Absorption, fluorescence and luminescence spectra in microplate format
We cannot imagine laboratory analysis today without microplates. Particularly with medium to high sample throughputs, they display their strengths and allow the parallel analysis of up to 1536 samples. Both the handling of liquid samples, and the reading of the microplates at the end of the analytical cycle are carried out by fast and parallel working pipettors and microplate readers. In most assays, reporter systems are used, which are based on the generation of a colourant, the release of a fluorescent dye or chemiluminescence. For the optical detection of these reporters, Analytik Jena offers a family of microplate readers, including both simple photometers and spectrally resolving instruments. The latest microplate readers of the FLASHScan Series from Analytik Jena are so-called combination systems allowing absorption, fluorescence and luminescence to be detected on a single instrument.
The exceptional feature of the FLASHScan microplate readers is that they allow the analysis of both absorption and fluorescence spectra in the range from 200-900nm. Thus, the spectral information can be used as additional source of information without an increase of the measuring time per microplate, as this would be the case with scanning instruments. This is made possible by the use of a polychromator with CCD matrix detector (Figure 1).
Figure 1: Optical path of FLASHScan 550
The light source used is a xenon flash lamp the light of which is transmitted through six optical fibres to the sample, which results in a further reduction of measuring time. Because of the parallel measurement in six channels, a 96-well microplate can be completely read in less than 15 seconds. The transmitted light or the fluorescence or luminescence light is directed from the sample to the polychromator through six further optical fibres. There, the optical fibres are arranged as slit and imaged onto the CCD matrix via a holographic grating. On the FLASHScan 550, the CCD matrix is cooled thermoelectrically, allowing longer integration times in luminescence measurements. All functions of the microplate readers are controlled by a computer with WinFLASH software via the USB port.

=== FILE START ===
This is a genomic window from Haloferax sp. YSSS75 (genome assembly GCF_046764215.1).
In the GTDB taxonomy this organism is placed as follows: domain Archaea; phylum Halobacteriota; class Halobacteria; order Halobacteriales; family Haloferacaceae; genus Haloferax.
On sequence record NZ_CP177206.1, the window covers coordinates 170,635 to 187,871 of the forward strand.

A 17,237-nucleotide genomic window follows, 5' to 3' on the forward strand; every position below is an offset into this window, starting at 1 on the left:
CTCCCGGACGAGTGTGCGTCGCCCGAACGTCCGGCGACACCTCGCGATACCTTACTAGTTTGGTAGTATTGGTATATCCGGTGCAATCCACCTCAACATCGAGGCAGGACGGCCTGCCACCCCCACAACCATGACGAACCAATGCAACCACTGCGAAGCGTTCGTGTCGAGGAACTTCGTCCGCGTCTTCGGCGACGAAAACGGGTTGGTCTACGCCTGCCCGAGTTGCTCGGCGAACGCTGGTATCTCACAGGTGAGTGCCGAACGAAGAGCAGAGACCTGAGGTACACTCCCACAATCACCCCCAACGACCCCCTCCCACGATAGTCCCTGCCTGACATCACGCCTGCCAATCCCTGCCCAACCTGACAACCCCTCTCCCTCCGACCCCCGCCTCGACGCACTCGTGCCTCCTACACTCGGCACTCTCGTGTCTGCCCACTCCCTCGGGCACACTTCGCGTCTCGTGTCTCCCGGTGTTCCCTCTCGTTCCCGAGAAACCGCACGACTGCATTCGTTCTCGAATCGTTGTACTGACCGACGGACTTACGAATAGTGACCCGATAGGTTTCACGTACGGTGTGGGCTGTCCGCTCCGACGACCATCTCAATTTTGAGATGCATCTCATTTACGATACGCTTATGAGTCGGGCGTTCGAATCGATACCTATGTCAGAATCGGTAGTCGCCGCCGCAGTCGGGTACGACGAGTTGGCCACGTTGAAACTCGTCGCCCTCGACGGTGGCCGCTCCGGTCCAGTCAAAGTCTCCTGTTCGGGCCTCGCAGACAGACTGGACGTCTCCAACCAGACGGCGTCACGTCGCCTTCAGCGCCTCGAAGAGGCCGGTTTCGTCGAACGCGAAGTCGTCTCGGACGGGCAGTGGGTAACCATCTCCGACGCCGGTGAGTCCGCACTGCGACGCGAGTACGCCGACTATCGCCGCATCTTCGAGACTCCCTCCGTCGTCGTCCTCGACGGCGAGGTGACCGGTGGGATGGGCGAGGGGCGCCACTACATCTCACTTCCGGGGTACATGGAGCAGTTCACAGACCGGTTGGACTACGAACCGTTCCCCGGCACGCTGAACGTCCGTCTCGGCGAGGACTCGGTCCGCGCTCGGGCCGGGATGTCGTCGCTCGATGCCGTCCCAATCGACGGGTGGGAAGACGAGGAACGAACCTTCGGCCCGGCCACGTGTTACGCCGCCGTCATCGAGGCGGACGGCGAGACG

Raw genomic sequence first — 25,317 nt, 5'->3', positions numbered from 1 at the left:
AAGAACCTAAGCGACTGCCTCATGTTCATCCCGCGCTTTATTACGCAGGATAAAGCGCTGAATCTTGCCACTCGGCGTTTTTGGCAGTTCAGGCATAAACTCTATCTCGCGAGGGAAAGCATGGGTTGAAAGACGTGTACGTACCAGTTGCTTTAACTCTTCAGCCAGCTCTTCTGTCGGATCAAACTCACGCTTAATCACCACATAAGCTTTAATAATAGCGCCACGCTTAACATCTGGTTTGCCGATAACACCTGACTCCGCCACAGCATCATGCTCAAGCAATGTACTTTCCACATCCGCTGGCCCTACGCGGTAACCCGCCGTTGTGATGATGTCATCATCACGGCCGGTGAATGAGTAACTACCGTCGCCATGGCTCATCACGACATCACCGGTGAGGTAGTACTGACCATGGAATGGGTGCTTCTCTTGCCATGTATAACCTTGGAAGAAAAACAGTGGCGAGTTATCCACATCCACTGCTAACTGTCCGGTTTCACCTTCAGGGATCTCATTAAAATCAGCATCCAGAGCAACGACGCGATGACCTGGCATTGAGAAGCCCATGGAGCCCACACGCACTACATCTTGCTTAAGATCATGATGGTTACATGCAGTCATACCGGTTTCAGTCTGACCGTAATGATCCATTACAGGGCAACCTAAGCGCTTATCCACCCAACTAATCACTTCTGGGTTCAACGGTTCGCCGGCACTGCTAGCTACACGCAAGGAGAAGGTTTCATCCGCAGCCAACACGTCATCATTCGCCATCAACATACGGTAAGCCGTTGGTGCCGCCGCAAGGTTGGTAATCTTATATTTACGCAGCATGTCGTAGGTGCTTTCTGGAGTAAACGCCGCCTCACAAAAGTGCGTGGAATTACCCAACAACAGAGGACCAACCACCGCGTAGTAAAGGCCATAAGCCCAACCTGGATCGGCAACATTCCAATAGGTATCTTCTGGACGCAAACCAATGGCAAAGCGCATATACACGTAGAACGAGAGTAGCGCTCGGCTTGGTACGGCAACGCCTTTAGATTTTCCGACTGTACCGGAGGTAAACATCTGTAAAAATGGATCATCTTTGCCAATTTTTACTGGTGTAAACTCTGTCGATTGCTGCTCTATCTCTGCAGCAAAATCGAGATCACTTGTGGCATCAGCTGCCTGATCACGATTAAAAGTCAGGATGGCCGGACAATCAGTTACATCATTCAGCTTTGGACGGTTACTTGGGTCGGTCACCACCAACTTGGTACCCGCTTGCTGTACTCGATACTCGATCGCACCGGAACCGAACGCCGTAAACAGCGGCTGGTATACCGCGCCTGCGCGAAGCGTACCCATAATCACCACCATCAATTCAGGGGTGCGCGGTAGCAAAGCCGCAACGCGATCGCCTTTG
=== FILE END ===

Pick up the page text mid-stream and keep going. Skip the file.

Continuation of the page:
In the absorption and transmission modes, the sample is illuminated with the complete spectrum of the flash lamp (white light). The technical design of the FLASHScan Series readers provides fast spectrally resolved absorption measurements to be taken on 96-well and 384-well microplates. That way, it is possible to record UV VIS spectra of 96 samples in less than 15 seconds. These readers are also suitable for end-point determinations and multiwavelength measurements. The optimised optical configuration does not only permit measurements to be taken at one position in the well. In the four-point measuring mode, the instrument measures at four different points in the well. The result is an averaged spectrum based on the spectra measured at these points. Moreover, an optimum signal-to-noise ratio is achieved in the measurement by varying the number of light flashes of the xenon lamp. Using the WinFLASH control and data analysis software, spectra can be automatically evaluated by different criteria (Figure 2).
Figure 2a: Survey presentation of absorbsion spectra
Figure 2b: Visualisation of absorbtion with colour scale
(from blue via green to red with increasing absorbtion at the maximum)
Figure 2c: Analysis of individual spectrum
Therefore the microplate readers do not only ensure a high scanning speed, but also provide comfortable result analysis options, which makes them universally applicable, either as single system or integrated in screening and robotic systems.